Functionalization of soy fatty acid alkyl esters as bioplasticizers

Citation data:

Journal of Vinyl and Additive Technology, ISSN: 1083-5601, Vol: 23, Issue: 2, Page: 93-105

Publication Year:
2017
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DOI:
10.1002/vnl.21486
Author(s):
Subbarao Kandula, Lucas Stolp, Michael Grass, Benjamin Woldt, Dharma Kodali
Publisher(s):
Wiley-Blackwell
Tags:
Chemistry, Chemical Engineering, Materials Science, Business, Management and Accounting
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article description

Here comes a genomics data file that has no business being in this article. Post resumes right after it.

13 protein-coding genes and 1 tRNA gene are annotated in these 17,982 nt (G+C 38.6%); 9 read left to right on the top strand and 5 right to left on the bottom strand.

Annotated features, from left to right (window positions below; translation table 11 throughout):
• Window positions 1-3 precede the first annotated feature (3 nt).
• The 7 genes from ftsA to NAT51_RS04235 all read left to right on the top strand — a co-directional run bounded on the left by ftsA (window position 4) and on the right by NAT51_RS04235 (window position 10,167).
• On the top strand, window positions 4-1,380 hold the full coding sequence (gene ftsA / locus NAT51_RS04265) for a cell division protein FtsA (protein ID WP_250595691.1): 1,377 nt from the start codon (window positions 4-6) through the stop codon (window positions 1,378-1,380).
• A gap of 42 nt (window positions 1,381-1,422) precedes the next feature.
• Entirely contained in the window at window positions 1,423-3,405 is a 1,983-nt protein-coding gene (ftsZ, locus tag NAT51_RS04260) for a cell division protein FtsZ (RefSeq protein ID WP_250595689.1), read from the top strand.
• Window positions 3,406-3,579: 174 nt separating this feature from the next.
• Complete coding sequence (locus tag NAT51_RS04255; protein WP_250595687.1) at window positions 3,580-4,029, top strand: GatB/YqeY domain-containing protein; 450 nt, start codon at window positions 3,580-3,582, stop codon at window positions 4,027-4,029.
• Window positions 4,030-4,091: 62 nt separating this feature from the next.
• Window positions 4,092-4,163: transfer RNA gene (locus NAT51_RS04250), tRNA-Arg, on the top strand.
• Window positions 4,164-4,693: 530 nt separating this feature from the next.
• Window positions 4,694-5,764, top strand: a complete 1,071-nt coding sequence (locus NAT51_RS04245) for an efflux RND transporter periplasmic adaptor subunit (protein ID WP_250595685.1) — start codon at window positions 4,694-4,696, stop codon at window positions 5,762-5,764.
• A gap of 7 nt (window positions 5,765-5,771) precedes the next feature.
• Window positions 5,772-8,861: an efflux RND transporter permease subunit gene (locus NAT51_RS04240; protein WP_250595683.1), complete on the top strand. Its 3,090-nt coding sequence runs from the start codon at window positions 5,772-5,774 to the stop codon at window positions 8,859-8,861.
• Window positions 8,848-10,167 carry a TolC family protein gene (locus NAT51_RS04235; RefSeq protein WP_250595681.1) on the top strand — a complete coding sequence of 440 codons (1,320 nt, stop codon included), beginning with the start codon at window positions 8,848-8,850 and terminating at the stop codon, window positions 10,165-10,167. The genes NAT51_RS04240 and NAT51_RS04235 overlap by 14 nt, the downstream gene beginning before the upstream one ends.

The combination of various functional groups, such as epoxy, acetoxy, methoxy, thiirane, and aziridine, on the fatty acyl chain of soy fatty acid alkyl esters have been synthesized and evaluated as plasticizers in poly(vinyl chloride) (PVC) applications. Numerous synthetic procedures, such as epoxidation, methoxylation, acetylation, thiiration, and aziridination, were used for synthesizing multifunctional soy fatty acid alkyl esters. Epoxidized soybean oil fatty acid alkyl ester served as the key intermediate for functionalization. Partial or complete ring opening of the epoxide by reacting with methanol and the subsequent etherification or acetylation of the hydroxyl function produced epoxy, alkoxy, and acetoxy derivatives. The nucleophilic substitution of epoxide with sulfur by reacting with ammonium thiocyanate produced thiirane and epoxy thiiranes. Although the aziridine derivatives were synthesized by reacting unsaturated fatty acid alkyl esters with chloramine-T, the compounds were fully characterized and their physical and analytical properties were determined. The high viscosity and darker color of aziridine and thiirane derivatives limit their usefulness, whereas the physical properties of the other derivatives were acceptable. The plasticizer evaluation of methoxy and acetoxy soy fatty acid esters (methyl and n-butyl) demonstrated good compatibility with PVC, high efficiency (Shore hardness), and gelling properties were comparable to commercial plasticizer, di-isoonyl phthalate. The abundant availability and cost-effectiveness of starting materials and the readily adoptable chemical processes make the fatty acid ester derivatives viable bioplasticizers to replace the fossil fuel-derived phthalates. J. VINYL ADDIT. TECHNOL., 23:93–105, 2017. © 2015 Society of Plastics Engineers.

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